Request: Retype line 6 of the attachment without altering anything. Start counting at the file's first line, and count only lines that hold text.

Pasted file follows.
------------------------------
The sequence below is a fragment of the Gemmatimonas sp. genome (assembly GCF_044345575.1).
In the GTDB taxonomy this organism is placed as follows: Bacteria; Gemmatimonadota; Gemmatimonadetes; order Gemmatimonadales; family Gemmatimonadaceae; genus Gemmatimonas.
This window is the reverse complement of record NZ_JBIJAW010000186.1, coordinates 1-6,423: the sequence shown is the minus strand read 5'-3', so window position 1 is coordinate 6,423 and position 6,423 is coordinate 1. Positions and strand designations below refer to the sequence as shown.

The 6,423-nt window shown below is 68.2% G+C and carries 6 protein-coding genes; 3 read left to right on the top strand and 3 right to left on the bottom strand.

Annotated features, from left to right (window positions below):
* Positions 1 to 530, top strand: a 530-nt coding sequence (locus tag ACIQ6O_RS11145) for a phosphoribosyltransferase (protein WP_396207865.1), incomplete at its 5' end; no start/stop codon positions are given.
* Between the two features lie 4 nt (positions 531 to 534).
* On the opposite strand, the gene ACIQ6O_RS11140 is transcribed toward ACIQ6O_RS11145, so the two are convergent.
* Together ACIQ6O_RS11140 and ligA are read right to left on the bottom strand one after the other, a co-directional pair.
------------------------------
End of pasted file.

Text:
* Positions 1 to 530, top strand: a 530-nt coding sequence (locus tag ACIQ6O_RS11145) for a phosphoribosyltransferase (protein WP_396207865.1), incomplete at its 5' end; no start/stop codon positions are given.